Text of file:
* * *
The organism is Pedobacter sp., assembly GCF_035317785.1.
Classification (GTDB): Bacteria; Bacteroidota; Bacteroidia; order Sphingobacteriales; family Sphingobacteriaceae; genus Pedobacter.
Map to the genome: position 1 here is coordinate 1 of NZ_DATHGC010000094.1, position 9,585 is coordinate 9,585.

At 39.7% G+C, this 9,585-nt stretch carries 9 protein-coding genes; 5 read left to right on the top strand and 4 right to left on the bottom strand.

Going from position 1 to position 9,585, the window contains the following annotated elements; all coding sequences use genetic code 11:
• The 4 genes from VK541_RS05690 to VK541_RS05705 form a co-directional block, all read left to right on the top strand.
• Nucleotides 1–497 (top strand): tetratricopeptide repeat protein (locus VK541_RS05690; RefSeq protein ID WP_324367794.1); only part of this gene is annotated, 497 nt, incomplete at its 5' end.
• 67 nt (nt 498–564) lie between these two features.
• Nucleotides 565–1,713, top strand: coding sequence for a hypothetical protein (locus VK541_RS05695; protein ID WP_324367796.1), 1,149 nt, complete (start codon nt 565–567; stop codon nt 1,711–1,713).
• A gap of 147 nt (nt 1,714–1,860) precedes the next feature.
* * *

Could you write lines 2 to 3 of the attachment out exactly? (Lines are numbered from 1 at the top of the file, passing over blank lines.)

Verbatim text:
Classification (GTDB): Bacteria; Bacteroidota; Bacteroidia; order Sphingobacteriales; family Sphingobacteriaceae; genus Pedobacter.
Map to the genome: position 1 here is coordinate 1 of NZ_DATHGC010000094.1, position 9,585 is coordinate 9,585.